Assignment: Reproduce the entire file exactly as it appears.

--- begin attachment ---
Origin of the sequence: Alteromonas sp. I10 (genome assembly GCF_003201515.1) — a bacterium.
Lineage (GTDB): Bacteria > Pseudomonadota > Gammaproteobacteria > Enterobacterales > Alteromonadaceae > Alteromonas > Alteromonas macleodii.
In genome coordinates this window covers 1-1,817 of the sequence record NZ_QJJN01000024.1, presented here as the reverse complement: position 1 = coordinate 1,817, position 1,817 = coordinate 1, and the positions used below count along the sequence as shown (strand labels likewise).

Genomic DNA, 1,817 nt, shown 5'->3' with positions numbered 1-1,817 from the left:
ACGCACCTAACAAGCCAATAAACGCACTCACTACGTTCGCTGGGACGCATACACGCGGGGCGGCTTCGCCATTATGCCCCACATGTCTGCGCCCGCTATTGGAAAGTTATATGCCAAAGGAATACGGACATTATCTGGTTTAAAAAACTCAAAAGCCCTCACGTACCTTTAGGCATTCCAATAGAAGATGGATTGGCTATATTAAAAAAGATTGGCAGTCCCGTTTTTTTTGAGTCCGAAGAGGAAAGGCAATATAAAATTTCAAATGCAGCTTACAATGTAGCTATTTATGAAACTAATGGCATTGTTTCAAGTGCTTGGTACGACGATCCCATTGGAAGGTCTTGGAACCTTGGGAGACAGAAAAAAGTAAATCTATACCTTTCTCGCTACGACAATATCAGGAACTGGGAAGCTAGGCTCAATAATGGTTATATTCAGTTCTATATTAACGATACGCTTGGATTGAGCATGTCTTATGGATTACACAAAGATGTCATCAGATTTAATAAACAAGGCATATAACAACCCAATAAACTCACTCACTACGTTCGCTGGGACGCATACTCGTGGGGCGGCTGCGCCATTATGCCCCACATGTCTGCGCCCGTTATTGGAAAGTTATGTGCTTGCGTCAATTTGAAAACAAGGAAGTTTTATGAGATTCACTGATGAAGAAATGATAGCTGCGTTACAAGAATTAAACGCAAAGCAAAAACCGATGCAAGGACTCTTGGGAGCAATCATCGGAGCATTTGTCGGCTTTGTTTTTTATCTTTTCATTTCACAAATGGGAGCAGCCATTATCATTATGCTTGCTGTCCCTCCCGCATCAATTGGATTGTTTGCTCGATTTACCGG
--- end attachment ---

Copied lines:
Origin of the sequence: Alteromonas sp. I10 (genome assembly GCF_003201515.1) — a bacterium.
Lineage (GTDB): Bacteria > Pseudomonadota > Gammaproteobacteria > Enterobacterales > Alteromonadaceae > Alteromonas > Alteromonas macleodii.
In genome coordinates this window covers 1-1,817 of the sequence record NZ_QJJN01000024.1, presented here as the reverse complement: position 1 = coordinate 1,817, position 1,817 = coordinate 1, and the positions used below count along the sequence as shown (strand labels likewise).

Genomic DNA, 1,817 nt, shown 5'->3' with positions numbered 1-1,817 from the left:
ACGCACCTAACAAGCCAATAAACGCACTCACTACGTTCGCTGGGACGCATACACGCGGGGCGGCTTCGCCATTATGCCCCACATGTCTGCGCCCGCTATTGGAAAGTTATATGCCAAAGGAATACGGACATTATCTGGTTTAAAAAACTCAAAAGCCCTCACGTACCTTTAGGCATTCCAATAGAAGATGGATTGGCTATATTAAAAAAGATTGGCAGTCCCGTTTTTTTTGAGTCCGAAGAGGAAAGGCAATATAAAATTTCAAATGCAGCTTACAATGTAGCTATTTATGAAACTAATGGCATTGTTTCAAGTGCTTGGTACGACGATCCCATTGGAAGGTCTTGGAACCTTGGGAGACAGAAAAAAGTAAATCTATACCTTTCTCGCTACGACAATATCAGGAACTGGGAAGCTAGGCTCAATAATGGTTATATTCAGTTCTATATTAACGATACGCTTGGATTGAGCATGTCTTATGGATTACACAAAGATGTCATCAGATTTAATAAACAAGGCATATAACAACCCAATAAACTCACTCACTACGTTCGCTGGGACGCATACTCGTGGGGCGGCTGCGCCATTATGCCCCACATGTCTGCGCCCGTTATTGGAAAGTTATGTGCTTGCGTCAATTTGAAAACAAGGAAGTTTTATGAGATTCACTGATGAAGAAATGATAGCTGCGTTACAAGAATTAAACGCAAAGCAAAAACCGATGCAAGGACTCTTGGGAGCAATCATCGGAGCATTTGTCGGCTTTGTTTTTTATCTTTTCATTTCACAAATGGGAGCAGCCATTATCATTATGCTTGCTGTCCCTCCCGCATCAATTGGATTGTTTGCTCGATTTACCGG